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On Friday night, Assistant Vice President for Communications Dan Day confirmed that professor Sergio Verdú was dismissed from the faculty as of Sept. 24 following a University investigation into his conduct in relation to University policies that prohibit consensual relations with students and require honesty and cooperation in University matters.
After a busy and exciting sorority recruitment week last week, 57 percent of students who began the rush process received a bid from one of the University’s three sororities, and 53 percent of students who began the rush process chose to accept a bid and join a sorority.
Controversy arose this month over the statements University Trustee Bob Hugin ’76 made against the inclusion of gay students and women in eating clubs in 1976 and 1992, while he was in leadership roles within Tiger Inn. The statements resurfaced in light of Hugin’s current campaign for U.S. Senate as a Republican against Sen. Robert Menendez (D-N.J.).
On Sept. 27, University of Pennsylvania professor David L. Eng spoke about internally repressed and psychologically damaging racial and sexual discrimination within Asian-American communities.
Chair of the Department of Psychology at Columbia University Carl Hart said Thursday that U.S. society critically misunderstands drugs like opioids. The entire lecture hall was full, and overflow audience members sat in another room watching a live-stream.
On Sept. 13, Amazon founder Jeff Bezos ’86 and his wife, MacKenzie Bezos ’92, announced the creation of a $2 billion fund to support homeless and low-income families. The fund, named the “Bezos One Day Fund,” will both support existing nonprofits and address immediate needs by providing shelter for homeless individuals and launching a network of full-scholarship, Montessori-inspired preschools in low-income communities.
On April 2, the University approved the Asian American Studies certificate program after over 40 years of campaigning, protesting, and lobbying; however, this semester’s enrollment rates in the department were concerningly low.
When political news breaks, the reactions it garners can elicit verbose and detailed responses from the nation’s elite academics. But, sometimes, in the limited space of Twitter, the only thing James S. McDonnell Distinguished University Professor Eddie S. Glaude GS ’97 needs to say is, “WTH?!”
U.S. and Iranian leaders had a war of words Tuesday at the United Nations General Assembly in New York City, while at the same time in Tehran, fourth-year history graduate student Xiyue Wang was presumably hoping for positive news from the annual meeting of world leaders.
On Tuesday, Sept. 25, over 30 students and members of the Office of Religious Life gathered in Murray-Dodge Hall to celebrate the life of Yasmin Abdillahi ’20, who died in Texas on June 8.
In a talk given to the University community on Monday, Lebanon Minister of Foreign Affairs and Emigrants Gebran Bassil had stern words for the international community, repeatedly urging the return of Syrian refugees — 1.5 million of whom have taken residence in Lebanon.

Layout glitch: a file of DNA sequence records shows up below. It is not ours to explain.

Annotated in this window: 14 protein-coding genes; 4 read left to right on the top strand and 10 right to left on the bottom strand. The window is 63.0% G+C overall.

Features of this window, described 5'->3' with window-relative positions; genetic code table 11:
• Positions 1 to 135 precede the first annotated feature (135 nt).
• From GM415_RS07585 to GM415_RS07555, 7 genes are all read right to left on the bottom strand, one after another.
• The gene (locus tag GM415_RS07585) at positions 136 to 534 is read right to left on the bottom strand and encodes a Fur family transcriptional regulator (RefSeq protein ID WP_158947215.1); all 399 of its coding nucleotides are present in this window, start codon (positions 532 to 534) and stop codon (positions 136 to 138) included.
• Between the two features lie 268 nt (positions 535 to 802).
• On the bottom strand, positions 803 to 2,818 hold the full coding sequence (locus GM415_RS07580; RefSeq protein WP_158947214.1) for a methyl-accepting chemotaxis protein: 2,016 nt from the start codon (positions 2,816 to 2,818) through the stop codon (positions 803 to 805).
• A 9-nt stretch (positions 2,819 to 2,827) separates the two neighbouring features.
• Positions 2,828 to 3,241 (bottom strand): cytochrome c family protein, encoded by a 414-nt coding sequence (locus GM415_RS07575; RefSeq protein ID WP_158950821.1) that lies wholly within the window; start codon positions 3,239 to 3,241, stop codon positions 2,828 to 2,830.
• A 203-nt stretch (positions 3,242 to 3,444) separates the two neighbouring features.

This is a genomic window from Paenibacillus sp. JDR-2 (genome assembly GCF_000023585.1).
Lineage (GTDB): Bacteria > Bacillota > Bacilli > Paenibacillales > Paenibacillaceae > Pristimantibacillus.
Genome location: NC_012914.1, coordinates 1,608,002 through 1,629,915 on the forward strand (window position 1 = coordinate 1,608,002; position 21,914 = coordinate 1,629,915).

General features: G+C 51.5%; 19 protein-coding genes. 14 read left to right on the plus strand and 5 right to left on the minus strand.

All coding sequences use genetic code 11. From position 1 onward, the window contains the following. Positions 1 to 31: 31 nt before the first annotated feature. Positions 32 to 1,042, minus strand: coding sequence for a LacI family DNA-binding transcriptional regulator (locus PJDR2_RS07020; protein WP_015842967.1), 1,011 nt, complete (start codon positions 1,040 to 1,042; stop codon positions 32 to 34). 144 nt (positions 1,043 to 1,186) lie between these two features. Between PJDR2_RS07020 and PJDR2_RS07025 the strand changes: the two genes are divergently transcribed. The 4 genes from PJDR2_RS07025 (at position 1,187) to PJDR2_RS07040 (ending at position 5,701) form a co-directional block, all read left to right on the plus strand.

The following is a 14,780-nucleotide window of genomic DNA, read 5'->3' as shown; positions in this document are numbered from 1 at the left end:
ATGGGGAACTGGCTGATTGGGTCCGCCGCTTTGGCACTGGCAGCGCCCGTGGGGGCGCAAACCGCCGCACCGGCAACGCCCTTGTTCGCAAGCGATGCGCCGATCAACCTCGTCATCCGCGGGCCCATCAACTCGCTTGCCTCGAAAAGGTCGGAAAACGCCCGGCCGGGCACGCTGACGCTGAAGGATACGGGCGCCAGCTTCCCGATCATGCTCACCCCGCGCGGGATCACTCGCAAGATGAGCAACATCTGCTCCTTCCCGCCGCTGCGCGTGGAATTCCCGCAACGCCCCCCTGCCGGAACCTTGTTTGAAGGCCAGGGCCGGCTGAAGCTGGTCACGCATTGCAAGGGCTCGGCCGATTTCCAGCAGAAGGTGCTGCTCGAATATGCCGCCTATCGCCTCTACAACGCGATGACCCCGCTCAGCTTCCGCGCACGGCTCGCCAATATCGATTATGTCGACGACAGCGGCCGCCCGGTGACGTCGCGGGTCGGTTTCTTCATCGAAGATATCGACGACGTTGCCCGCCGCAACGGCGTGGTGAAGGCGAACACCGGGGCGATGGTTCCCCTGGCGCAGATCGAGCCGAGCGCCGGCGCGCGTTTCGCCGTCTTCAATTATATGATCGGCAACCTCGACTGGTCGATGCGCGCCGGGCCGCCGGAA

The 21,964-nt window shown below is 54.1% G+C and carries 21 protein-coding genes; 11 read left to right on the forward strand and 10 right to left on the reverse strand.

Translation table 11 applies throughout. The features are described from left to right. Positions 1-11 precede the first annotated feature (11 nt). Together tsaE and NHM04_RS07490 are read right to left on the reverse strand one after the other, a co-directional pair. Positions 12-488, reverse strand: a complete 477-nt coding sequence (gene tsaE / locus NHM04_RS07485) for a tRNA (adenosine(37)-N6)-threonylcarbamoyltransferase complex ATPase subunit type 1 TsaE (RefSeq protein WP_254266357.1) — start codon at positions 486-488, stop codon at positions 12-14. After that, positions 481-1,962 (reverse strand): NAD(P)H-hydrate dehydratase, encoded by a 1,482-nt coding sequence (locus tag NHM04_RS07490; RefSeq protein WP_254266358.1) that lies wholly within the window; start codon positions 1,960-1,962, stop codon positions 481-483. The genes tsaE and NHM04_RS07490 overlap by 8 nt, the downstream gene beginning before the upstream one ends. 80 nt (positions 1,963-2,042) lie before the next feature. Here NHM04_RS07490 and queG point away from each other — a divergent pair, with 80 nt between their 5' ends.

Maxim Suchkov, a senior fellow at the Moscow State Institute of International Relations, spoke at the University on Tuesday about Russia’s actions and future plans for Syria and its policy for the Middle East as a whole.
On Sept. 24, President Christopher Eisgruber ’83 and the Dean of the Faculty Sanjeev Kulkarni sent a memorandum to faculty members that clarified the minimum penalty for all cases in which faculty members are found responsible of sexual harassment.
In an effort to install an automatic braking system throughout the state, New Jersey Transit is suspending all Dinky service from Sunday, Oct. 14 through January 2019. According to NJ Transit’s website, the Dinky service will be replaced by buses on weekdays and weekends to accommodate passengers from the University to Princeton Junction.
On Sept. 24, Associate Professor of Theater Brian Herrera lectured on the importance of actors staying true to their values despite problems with identity preferences in the the world of casting. The talk was held at 4:30 p.m. in the Wallace Theater in the Lewis Arts Complex.
During the first Council of the Princeton University Community meeting of the 2018–19 academic year, members discussed trustee Bob Hugin ’76’s controversial U.S. Senate campaign, the revised grading policies, and how to deal with controversial campus speakers. The meeting was held Monday at 4:30 p.m. in Betts Auditorium in the School of Architecture.
In a letter Thursday to the Yale Law School community, Dean of Yale Law School Heather K. Gerken ’91 responded to reports that Amy Chua, a prominent Yale Law professor, advised students seeking clerkships with Brett Kavanaugh on their physical looks.
University vice president and secretary Bob Durkee ’69 announced his retirement for the end of the 2018–19 academic year. Hilary Parker ’01, current assistant vice president and chief of staff in the Office of the President, has been appointed to replace him, effective July 1, 2019.
In its first meeting of the semester on Sunday, Sept. 23, the Undergraduate Student Government discussed task force proposals, the Vote100 initiative, and the commencement of the Central Task Management system. The USG also approved a budget request to account for an extra $15,000 spent funding fall Lawnparties.
Robert Venturi ’47 GS ’50, an acclaimed architect whose designs and writings transformed the field and sparked the postmodernist movement, died in his home on Tuesday, Sept. 18. He was 93.